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    So what is ‘authentic’ Chinese food anyway?

    By Jennifer 8. Lee | February 10, 2008

    Fred Ferretti, a food writer, has a critical piece in The New York Times op-ed page about the authenticity of Chinese food in America. (Ripping on Chinese food in America seems to be a resonant topic for The New York Times op-ed page/NYT Mag this year, see previous pieces by the Zagats, Nicole Mones and Fucshia Dunlop)

    As Ferretti writes, “Virtually all of today’s so-called Chinese cooking in the United States can best be described as undistinguished, served in restaurants generally indistinguishable one from another.”

    True. His points about how Chinese food is misunderstood in the United States are pretty salient. Examples he cites:

    The “spring roll is similar to a typical egg roll”; “Chinese black tea is difficult to find” in America; “yum cha” is Australian for “dim sum”; Italian prosciutto is virtually identical to, and may be substituted for, the hard salted hams of western China.

    (The yum cha line made me wince in particular…could that really be true?)

    But where I do disagree with him is this:

    “What is one to make of an authoritative Chinese cookbook that suggests “chopped California dates” as a substitute for red bean paste; opines that string beans will stand in nicely for bamboo shoots; sweet potatoes for taro; almonds for ginkgo nuts; a bouillon cube for soy sauce; salt for fermented black beans?”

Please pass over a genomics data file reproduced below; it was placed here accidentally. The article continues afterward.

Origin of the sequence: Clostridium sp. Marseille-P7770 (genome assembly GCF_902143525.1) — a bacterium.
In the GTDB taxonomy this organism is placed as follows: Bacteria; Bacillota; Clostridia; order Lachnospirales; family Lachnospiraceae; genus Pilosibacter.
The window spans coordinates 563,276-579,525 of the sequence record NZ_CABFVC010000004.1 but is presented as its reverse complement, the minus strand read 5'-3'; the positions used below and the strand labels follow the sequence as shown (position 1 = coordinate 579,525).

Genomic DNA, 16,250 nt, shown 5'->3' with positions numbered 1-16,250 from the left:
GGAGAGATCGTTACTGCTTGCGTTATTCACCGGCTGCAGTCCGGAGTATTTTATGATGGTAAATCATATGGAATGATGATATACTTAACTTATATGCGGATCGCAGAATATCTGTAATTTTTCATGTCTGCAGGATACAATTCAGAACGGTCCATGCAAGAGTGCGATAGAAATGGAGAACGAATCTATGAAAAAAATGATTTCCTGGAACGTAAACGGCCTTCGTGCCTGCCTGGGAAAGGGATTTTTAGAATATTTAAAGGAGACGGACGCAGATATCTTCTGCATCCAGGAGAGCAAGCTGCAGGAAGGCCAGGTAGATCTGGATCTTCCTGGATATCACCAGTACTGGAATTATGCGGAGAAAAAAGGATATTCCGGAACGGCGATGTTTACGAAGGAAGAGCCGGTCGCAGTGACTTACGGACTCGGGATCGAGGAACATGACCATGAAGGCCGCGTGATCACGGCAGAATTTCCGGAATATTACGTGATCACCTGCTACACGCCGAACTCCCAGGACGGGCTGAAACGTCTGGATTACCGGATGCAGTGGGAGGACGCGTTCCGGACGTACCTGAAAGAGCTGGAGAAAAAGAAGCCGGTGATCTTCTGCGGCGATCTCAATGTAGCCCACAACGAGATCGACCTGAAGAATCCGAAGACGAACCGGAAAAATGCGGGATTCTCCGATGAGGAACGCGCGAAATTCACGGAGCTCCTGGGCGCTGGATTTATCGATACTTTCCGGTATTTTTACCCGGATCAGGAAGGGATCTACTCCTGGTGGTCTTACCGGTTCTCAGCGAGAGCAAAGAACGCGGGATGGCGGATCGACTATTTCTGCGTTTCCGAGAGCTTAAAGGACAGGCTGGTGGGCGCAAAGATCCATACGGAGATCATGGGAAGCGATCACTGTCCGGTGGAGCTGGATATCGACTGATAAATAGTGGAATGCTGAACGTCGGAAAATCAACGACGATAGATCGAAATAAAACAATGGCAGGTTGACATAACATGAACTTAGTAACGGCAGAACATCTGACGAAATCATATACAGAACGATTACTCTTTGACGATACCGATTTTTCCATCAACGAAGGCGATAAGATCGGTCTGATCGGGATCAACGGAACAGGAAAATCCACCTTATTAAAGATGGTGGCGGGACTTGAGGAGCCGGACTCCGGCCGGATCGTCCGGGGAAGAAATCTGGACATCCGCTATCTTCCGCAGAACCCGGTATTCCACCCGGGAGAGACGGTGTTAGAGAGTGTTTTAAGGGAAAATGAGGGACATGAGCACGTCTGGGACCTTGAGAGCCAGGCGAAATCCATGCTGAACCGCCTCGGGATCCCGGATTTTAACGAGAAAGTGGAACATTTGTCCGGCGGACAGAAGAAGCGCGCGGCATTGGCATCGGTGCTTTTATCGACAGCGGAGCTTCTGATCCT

What is great about Chinese food is that it is flexible and adapts to the ingredients at hand. Broccoli in America, frog legs in France, lamb (but not pork) in the Middle East. If you don’t have taro, why not use sweet potatoes? If you don’t have bok choy, why not use lettuce. If you don’t have rice vinegar, why not use apple vinegar? Yes, it’s not what you might get in China itself, but sometimes the adaptations solidify and become their own authentic thing.

    American Chinese food, as indistinguished as it is on the global scale, has become its own recognizable cuisine. Both the Dominican Republic and South Korea have American-style Chinese restaurants. In South Korea, the restaurant is Ho Lee Chow (호리차우), where they serve “General Tso’s chicken” and “Beef with Broccoli.” It is different from Korean Chinese food, which features Korean comfort dishes like noodles in black bean sauce (jajiangmyun) and sweet and sour pork (tangsiyuk). And in the Dominican Republic, there is a chain of Chinese restaurants that look like the takeouts in New York (complete with the dishes against lavender background with baby’s breath). The idea there is it’s New York-style Chinese food since so many people travel between the DR and New York City. In both South Korea and the DR, it’s considered slightly upscale.

    Topics: Chinese Food, Chinese Restaurants | No Comments »

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